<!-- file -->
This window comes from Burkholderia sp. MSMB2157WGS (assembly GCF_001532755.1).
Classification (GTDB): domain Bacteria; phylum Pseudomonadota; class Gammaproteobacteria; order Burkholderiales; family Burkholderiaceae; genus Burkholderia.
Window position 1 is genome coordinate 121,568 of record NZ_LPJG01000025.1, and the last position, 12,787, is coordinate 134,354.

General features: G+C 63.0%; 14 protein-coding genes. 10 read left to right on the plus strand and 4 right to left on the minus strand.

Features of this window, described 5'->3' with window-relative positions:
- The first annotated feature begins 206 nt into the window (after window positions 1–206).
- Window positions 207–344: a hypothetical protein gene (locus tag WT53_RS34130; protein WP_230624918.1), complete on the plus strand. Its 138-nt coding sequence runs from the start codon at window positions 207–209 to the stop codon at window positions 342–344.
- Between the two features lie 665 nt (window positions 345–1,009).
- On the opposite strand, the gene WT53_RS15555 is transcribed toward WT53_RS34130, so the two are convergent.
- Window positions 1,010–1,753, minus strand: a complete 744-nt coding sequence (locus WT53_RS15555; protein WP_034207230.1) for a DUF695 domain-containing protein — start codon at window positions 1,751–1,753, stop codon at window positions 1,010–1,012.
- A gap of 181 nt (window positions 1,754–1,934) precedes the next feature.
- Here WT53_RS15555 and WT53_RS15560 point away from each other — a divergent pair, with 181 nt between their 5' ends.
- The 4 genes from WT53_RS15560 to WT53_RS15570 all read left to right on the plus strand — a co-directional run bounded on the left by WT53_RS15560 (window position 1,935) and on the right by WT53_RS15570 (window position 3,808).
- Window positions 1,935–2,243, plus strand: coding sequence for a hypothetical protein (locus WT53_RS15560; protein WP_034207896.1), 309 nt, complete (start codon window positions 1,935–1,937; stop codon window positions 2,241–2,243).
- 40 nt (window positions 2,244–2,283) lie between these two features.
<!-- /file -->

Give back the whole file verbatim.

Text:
This window comes from Burkholderia sp. MSMB2157WGS (assembly GCF_001532755.1).
Classification (GTDB): domain Bacteria; phylum Pseudomonadota; class Gammaproteobacteria; order Burkholderiales; family Burkholderiaceae; genus Burkholderia.
Window position 1 is genome coordinate 121,568 of record NZ_LPJG01000025.1, and the last position, 12,787, is coordinate 134,354.

General features: G+C 63.0%; 14 protein-coding genes. 10 read left to right on the plus strand and 4 right to left on the minus strand.

Features of this window, described 5'->3' with window-relative positions:
- The first annotated feature begins 206 nt into the window (after window positions 1–206).
- Window positions 207–344: a hypothetical protein gene (locus tag WT53_RS34130; protein WP_230624918.1), complete on the plus strand. Its 138-nt coding sequence runs from the start codon at window positions 207–209 to the stop codon at window positions 342–344.
- Between the two features lie 665 nt (window positions 345–1,009).
- On the opposite strand, the gene WT53_RS15555 is transcribed toward WT53_RS34130, so the two are convergent.
- Window positions 1,010–1,753, minus strand: a complete 744-nt coding sequence (locus WT53_RS15555; protein WP_034207230.1) for a DUF695 domain-containing protein — start codon at window positions 1,751–1,753, stop codon at window positions 1,010–1,012.
- A gap of 181 nt (window positions 1,754–1,934) precedes the next feature.
- Here WT53_RS15555 and WT53_RS15560 point away from each other — a divergent pair, with 181 nt between their 5' ends.
- The 4 genes from WT53_RS15560 to WT53_RS15570 all read left to right on the plus strand — a co-directional run bounded on the left by WT53_RS15560 (window position 1,935) and on the right by WT53_RS15570 (window position 3,808).
- Window positions 1,935–2,243, plus strand: coding sequence for a hypothetical protein (locus WT53_RS15560; protein WP_034207896.1), 309 nt, complete (start codon window positions 1,935–1,937; stop codon window positions 2,241–2,243).
- 40 nt (window positions 2,244–2,283) lie between these two features.